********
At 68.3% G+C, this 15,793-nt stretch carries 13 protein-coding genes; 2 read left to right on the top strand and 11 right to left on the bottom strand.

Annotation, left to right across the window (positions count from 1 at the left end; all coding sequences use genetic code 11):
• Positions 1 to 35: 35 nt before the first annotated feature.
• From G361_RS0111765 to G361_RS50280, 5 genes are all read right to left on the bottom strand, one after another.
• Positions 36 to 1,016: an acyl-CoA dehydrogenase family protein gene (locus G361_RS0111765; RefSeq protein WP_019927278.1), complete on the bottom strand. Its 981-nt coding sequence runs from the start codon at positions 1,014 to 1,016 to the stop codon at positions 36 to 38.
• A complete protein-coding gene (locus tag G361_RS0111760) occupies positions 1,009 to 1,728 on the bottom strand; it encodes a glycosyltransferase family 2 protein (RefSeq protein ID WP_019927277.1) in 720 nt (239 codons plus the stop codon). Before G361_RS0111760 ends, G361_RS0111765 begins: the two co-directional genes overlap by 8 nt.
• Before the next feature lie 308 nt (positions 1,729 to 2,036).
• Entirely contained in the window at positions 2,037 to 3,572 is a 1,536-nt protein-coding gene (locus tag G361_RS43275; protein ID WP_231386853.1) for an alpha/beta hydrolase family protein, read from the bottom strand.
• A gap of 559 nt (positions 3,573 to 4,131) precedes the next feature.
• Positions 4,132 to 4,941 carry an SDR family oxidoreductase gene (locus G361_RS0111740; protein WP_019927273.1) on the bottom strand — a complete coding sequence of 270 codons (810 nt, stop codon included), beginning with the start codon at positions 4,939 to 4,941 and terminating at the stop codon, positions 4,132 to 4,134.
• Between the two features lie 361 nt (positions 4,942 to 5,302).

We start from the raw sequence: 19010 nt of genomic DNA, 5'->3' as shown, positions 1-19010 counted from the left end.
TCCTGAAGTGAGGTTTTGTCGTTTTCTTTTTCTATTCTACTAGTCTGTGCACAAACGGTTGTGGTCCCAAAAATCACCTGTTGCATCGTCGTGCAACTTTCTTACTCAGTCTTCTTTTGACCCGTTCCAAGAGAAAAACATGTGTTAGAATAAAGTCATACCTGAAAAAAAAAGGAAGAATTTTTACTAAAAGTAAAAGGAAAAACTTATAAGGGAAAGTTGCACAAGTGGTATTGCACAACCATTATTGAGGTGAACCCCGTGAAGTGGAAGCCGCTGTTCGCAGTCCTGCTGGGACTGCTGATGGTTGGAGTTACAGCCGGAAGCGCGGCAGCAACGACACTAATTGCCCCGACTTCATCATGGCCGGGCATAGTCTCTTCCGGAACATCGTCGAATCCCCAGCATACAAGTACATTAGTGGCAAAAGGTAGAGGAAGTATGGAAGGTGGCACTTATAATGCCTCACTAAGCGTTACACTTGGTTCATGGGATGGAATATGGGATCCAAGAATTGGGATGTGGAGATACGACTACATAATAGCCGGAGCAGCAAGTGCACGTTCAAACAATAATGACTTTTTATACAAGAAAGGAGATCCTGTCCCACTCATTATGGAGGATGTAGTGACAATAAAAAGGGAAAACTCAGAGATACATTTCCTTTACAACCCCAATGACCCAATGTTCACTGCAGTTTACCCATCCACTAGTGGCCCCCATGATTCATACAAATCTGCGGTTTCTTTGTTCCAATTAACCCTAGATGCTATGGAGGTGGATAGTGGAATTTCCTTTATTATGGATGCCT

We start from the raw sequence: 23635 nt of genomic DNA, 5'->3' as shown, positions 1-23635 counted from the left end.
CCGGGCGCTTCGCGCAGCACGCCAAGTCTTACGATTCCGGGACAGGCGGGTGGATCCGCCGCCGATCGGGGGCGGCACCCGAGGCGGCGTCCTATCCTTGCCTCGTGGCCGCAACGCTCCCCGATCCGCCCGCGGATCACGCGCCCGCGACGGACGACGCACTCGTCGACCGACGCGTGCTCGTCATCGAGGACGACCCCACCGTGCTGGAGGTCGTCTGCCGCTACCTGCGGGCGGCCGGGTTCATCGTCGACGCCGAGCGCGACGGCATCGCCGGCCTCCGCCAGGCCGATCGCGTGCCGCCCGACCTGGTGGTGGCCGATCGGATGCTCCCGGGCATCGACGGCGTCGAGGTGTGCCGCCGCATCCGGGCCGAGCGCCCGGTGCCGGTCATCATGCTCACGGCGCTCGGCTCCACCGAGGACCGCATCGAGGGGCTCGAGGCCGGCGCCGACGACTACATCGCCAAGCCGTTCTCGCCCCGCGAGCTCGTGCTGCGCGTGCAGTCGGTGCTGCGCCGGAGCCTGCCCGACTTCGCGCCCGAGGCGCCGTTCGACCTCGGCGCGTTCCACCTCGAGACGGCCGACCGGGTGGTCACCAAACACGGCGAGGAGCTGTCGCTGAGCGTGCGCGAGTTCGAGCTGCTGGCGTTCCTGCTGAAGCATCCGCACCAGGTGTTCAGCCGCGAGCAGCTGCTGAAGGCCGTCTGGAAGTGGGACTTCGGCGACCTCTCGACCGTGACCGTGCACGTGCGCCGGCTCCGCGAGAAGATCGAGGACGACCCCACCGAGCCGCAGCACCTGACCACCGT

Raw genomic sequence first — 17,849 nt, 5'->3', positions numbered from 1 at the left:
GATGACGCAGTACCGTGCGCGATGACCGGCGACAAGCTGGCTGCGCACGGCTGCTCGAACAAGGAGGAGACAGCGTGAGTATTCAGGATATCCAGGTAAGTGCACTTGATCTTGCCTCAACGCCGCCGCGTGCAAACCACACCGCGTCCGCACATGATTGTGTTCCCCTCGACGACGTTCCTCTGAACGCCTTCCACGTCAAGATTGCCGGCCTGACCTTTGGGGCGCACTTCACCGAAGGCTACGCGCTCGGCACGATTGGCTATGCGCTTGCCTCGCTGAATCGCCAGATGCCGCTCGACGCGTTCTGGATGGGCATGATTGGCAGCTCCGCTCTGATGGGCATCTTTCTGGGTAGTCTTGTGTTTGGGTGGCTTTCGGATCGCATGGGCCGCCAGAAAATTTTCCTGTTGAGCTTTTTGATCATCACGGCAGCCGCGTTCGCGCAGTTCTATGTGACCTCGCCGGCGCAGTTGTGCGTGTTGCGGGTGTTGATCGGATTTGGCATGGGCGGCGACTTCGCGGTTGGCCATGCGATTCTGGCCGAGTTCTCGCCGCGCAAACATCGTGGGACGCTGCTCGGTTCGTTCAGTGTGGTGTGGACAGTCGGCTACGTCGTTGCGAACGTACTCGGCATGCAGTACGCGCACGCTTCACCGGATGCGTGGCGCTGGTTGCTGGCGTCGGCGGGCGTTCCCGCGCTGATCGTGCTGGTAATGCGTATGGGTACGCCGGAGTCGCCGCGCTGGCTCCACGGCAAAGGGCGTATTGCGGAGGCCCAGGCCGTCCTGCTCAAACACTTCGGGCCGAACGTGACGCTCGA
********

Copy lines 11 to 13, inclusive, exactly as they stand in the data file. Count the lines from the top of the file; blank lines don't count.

• Between the two features lie 361 nt (positions 4,942 to 5,302).

We start from the raw sequence: 19010 nt of genomic DNA, 5'->3' as shown, positions 1-19010 counted from the left end.
TCCTGAAGTGAGGTTTTGTCGTTTTCTTTTTCTATTCTACTAGTCTGTGCACAAACGGTTGTGGTCCCAAAAATCACCTGTTGCATCGTCGTGCAACTTTCTTACTCAGTCTTCTTTTGACCCGTTCCAAGAGAAAAACATGTGTTAGAATAAAGTCATACCTGAAAAAAAAAGGAAGAATTTTTACTAAAAGTAAAAGGAAAAACTTATAAGGGAAAGTTGCACAAGTGGTATTGCACAACCATTATTGAGGTGAACCCCGTGAAGTGGAAGCCGCTGTTCGCAGTCCTGCTGGGACTGCTGATGGTTGGAGTTACAGCCGGAAGCGCGGCAGCAACGACACTAATTGCCCCGACTTCATCATGGCCGGGCATAGTCTCTTCCGGAACATCGTCGAATCCCCAGCATACAAGTACATTAGTGGCAAAAGGTAGAGGAAGTATGGAAGGTGGCACTTATAATGCCTCACTAAGCGTTACACTTGGTTCATGGGATGGAATATGGGATCCAAGAATTGGGATGTGGAGATACGACTACATAATAGCCGGAGCAGCAAGTGCACGTTCAAACAATAATGACTTTTTATACAAGAAAGGAGATCCTGTCCCACTCATTATGGAGGATGTAGTGACAATAAAAAGGGAAAACTCAGAGATACATTTCCTTTACAACCCCAATGACCCAATGTTCACTGCAGTTTACCCATCCACTAGTGGCCCCCATGATTCATACAAATCTGCGGTTTCTTTGTTCCAATTAACCCTAGATGCTATGGAGGTGGATAGTGGAATTTCCTTTATTATGGATGCCT